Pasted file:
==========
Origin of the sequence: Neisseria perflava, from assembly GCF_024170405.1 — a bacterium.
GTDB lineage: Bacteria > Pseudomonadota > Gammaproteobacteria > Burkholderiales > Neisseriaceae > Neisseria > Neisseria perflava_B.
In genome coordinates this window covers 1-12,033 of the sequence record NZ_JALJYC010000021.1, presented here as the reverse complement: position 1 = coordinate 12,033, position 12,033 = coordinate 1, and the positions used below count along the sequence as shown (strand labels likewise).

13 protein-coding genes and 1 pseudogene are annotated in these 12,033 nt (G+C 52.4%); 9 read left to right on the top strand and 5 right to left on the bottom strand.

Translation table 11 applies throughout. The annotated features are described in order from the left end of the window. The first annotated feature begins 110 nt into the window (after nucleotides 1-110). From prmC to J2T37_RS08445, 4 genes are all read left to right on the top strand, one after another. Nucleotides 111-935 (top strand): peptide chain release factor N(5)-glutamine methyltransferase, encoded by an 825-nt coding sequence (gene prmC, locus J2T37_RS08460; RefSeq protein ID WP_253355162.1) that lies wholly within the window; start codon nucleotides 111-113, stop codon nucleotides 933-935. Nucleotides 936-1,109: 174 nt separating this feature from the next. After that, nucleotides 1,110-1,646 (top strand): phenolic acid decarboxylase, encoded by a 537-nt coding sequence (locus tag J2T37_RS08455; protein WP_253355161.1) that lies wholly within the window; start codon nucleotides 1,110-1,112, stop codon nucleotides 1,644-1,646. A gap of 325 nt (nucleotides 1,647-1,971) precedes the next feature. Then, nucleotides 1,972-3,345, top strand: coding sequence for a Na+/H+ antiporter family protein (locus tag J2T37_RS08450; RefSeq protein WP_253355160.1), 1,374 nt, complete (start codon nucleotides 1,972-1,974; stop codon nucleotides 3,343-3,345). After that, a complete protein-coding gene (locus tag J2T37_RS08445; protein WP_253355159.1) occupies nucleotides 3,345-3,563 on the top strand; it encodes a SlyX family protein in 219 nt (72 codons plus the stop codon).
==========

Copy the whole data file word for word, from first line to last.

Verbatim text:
Origin of the sequence: Neisseria perflava, from assembly GCF_024170405.1 — a bacterium.
GTDB lineage: Bacteria > Pseudomonadota > Gammaproteobacteria > Burkholderiales > Neisseriaceae > Neisseria > Neisseria perflava_B.
In genome coordinates this window covers 1-12,033 of the sequence record NZ_JALJYC010000021.1, presented here as the reverse complement: position 1 = coordinate 12,033, position 12,033 = coordinate 1, and the positions used below count along the sequence as shown (strand labels likewise).

13 protein-coding genes and 1 pseudogene are annotated in these 12,033 nt (G+C 52.4%); 9 read left to right on the top strand and 5 right to left on the bottom strand.

Translation table 11 applies throughout. The annotated features are described in order from the left end of the window. The first annotated feature begins 110 nt into the window (after nucleotides 1-110). From prmC to J2T37_RS08445, 4 genes are all read left to right on the top strand, one after another. Nucleotides 111-935 (top strand): peptide chain release factor N(5)-glutamine methyltransferase, encoded by an 825-nt coding sequence (gene prmC, locus J2T37_RS08460; RefSeq protein ID WP_253355162.1) that lies wholly within the window; start codon nucleotides 111-113, stop codon nucleotides 933-935. Nucleotides 936-1,109: 174 nt separating this feature from the next. After that, nucleotides 1,110-1,646 (top strand): phenolic acid decarboxylase, encoded by a 537-nt coding sequence (locus tag J2T37_RS08455; protein WP_253355161.1) that lies wholly within the window; start codon nucleotides 1,110-1,112, stop codon nucleotides 1,644-1,646. A gap of 325 nt (nucleotides 1,647-1,971) precedes the next feature. Then, nucleotides 1,972-3,345, top strand: coding sequence for a Na+/H+ antiporter family protein (locus tag J2T37_RS08450; RefSeq protein WP_253355160.1), 1,374 nt, complete (start codon nucleotides 1,972-1,974; stop codon nucleotides 3,343-3,345). After that, a complete protein-coding gene (locus tag J2T37_RS08445; protein WP_253355159.1) occupies nucleotides 3,345-3,563 on the top strand; it encodes a SlyX family protein in 219 nt (72 codons plus the stop codon).